Zoe Winter | Fourth Estate

Some students and staff are left with choosing between health and missing class or work


Three of GMU’s core values are diversity, equity, and inclusion. President Washington made it clear that promoting these ideals on George Mason’s campus is of great importance to him.

There are banners around campus proclaiming that GMU has been named the most diverse school in Virginia. But how can diversity, equity, and inclusion be honored when Washington and the other members of the administration have made a decision that renders roughly 20% of students unsafe and unwelcome on campus?

When I read the president’s email first announcing the mask mandate would be lifted, my stomach dropped. I thought: get rid of the mask mandate? But what about everyone who’s immunocompromised? What about everyone who goes home from campus every day to someone who is at high risk for severe illness from Covid-19? What will happen to me and all of my other friends who are immunocompromised if everyone around us is going maskless?

As of the most recent data, published in 2021 by the National Center for Education Statistics, roughly 20% of all undergraduate students have a disability. According to the ADA, disabled persons include those with impaired immune system function, diabetes, asthma, and even PTSD and major depressive disorder. All of these conditions and more are included on the CDC’s list of conditions that put people at higher risk of severe illness from Covid-19.

Based on this information, it’s safe to assume that about 20% of Mason’s 39,000 students are disabled and therefore at high risk for severe illness should they catch Covid-19, not to mention the many faculty and staff who may be disabled or go home every day to individuals with disabilities.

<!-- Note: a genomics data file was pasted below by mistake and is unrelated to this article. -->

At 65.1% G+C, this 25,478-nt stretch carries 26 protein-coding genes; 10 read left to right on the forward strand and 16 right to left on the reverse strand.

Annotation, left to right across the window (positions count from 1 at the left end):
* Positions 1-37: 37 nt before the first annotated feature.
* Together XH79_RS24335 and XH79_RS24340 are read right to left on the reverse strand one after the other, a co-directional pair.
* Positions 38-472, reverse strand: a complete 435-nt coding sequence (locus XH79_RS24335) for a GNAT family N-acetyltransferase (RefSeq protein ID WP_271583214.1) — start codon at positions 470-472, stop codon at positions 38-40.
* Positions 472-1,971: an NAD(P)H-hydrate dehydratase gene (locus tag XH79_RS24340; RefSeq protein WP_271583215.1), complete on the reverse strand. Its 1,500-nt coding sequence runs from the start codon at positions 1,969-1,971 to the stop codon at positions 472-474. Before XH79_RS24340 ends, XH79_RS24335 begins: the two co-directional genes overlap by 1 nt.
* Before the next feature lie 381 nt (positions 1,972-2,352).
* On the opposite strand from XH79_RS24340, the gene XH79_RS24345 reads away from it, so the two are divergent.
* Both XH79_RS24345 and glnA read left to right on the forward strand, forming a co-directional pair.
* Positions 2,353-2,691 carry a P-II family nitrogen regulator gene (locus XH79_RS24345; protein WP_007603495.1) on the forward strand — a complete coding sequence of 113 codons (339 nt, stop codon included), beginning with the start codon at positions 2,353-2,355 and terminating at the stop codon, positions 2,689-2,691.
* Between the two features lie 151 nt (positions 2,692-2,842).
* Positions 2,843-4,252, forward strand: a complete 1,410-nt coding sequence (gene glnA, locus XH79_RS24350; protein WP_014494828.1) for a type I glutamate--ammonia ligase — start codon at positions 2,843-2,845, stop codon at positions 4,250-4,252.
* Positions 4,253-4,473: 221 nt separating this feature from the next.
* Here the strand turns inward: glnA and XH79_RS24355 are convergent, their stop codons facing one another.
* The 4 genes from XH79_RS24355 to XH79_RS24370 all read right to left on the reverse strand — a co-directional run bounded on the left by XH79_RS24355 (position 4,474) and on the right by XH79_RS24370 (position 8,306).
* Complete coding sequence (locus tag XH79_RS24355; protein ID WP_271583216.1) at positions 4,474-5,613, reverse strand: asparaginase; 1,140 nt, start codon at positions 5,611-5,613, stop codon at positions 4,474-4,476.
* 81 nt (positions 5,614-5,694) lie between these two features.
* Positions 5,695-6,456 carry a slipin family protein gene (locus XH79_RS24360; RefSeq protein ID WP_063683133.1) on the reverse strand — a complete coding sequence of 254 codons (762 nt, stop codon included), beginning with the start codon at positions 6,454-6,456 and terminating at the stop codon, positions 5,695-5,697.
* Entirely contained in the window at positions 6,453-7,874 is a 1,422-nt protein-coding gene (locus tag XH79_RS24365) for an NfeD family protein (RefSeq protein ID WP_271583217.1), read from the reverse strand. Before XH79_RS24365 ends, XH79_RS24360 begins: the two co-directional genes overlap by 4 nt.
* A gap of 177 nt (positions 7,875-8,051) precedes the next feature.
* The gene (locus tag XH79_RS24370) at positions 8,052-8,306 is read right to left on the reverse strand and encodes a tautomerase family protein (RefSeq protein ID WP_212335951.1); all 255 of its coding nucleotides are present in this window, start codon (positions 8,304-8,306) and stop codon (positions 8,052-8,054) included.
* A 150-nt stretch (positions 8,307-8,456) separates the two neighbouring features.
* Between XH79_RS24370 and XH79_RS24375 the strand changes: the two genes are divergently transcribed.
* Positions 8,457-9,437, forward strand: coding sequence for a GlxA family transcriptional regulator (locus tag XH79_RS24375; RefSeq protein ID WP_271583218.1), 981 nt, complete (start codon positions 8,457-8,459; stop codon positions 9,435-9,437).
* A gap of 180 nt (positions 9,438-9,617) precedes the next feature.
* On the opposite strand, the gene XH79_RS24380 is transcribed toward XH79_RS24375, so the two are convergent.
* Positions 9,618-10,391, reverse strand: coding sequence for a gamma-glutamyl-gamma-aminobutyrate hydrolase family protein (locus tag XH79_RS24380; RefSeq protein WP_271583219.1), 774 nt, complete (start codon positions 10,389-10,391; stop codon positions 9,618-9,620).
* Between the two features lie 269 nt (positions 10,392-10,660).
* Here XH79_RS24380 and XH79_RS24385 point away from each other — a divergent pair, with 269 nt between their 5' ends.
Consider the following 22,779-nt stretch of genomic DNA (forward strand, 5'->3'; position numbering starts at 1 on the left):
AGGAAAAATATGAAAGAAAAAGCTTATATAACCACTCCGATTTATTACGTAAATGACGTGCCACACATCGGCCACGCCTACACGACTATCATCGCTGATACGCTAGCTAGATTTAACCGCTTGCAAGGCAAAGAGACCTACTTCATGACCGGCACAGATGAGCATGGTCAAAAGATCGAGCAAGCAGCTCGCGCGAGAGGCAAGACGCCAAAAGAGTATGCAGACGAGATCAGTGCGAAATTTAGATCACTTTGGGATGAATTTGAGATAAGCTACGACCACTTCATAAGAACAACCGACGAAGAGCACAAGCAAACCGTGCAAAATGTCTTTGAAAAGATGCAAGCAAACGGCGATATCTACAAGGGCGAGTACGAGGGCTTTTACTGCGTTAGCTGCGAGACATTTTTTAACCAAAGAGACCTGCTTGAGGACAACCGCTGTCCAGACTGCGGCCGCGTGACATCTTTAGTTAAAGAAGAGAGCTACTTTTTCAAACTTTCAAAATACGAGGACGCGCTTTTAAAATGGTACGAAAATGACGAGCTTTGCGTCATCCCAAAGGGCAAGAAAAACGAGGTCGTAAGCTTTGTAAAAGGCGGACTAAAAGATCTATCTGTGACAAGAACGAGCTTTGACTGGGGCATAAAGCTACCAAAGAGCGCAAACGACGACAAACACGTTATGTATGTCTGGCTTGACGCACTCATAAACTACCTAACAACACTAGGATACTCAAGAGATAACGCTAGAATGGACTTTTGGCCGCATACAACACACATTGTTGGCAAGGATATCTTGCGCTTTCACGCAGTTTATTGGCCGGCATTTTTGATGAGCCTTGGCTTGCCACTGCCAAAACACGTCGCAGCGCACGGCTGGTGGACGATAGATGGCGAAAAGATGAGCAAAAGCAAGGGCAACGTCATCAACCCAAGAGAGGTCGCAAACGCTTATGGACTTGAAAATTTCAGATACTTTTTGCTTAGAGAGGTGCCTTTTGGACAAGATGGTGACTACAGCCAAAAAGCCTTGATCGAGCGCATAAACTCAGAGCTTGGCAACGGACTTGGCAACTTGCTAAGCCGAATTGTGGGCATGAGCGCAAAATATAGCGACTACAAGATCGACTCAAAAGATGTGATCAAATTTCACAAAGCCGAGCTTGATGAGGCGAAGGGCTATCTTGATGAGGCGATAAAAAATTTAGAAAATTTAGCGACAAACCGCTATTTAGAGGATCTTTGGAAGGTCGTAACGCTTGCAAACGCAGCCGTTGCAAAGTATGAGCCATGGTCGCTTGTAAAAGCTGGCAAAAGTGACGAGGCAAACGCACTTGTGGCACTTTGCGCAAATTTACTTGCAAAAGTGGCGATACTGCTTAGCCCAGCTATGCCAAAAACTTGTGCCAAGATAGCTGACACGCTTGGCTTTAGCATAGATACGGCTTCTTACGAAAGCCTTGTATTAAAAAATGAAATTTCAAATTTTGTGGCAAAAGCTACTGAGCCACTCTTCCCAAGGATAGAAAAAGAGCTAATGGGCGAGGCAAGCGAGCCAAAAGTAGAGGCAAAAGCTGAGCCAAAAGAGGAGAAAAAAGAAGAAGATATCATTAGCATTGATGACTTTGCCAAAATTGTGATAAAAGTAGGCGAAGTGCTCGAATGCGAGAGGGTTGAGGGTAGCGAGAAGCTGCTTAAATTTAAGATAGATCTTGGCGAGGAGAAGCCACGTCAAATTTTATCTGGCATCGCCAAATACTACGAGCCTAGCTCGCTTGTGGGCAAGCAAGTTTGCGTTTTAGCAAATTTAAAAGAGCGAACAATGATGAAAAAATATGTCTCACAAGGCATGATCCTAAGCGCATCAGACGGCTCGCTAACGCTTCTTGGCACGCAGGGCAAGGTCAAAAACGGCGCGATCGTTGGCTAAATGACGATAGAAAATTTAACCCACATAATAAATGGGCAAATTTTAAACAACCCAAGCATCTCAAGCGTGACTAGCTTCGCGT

The CDC’s newest mask guidance is not intended to prevent people from getting sick. The basis for the policy is the presumption that hospitals are no longer overloaded and there are currently enough beds for people with severe illnesses.

However, just because someone who is immunocompromised can be treated at a hospital does not mean some individuals will not have long-term complications or pass away.

The CDC’s website states that someone with one or more of the medical conditions on their list is “more likely to: be hospitalized, need intensive care, require a ventilator to help them breathe, [or] die.” Is the university prepared to take legal and moral responsibility for any of those outcomes should an immunocompromised student get sick because of lax mask policies?

I am someone with asthma and an unknown number of other chronic illnesses. This means that I have no real way of knowing what might happen to me if I contract Covid-19. I am at risk already because of my asthma and, for all I know, my other chronic illnesses could mean I have no real immunity from Covid-19, despite being fully vaccinated and having received my booster shot.

Due to these illnesses, I am unable to determine the impact of covid on my body. In addition, many of my close friends and family are also at high risk, so living through the pandemic has been extremely stressful and scary.

I, and countless other GMU students, go through life every day dreading receiving news that someone close to us has tested positive because we don’t know what will happen to them if they get sick.

This is especially pertinent as the newest variant, BA.2, which is even more contagious than the Omicron variant, is spreading across the nation and around our area. In trying to move past Covid-19, even as a new variant is spreading, the university is abandoning its most vulnerable community members to either be excluded from communal spaces, or risk becoming severely ill.

The university has a moral imperative to protect its people – all of its people, including those who are disabled and/or immunocompromised. In not following this imperative, the university administration completely and unnecessarily abandons the value of accessible education that the university was founded upon, and dishonors the ideals that its current administration claims to value so highly.

Collin Cope / Fourth Estate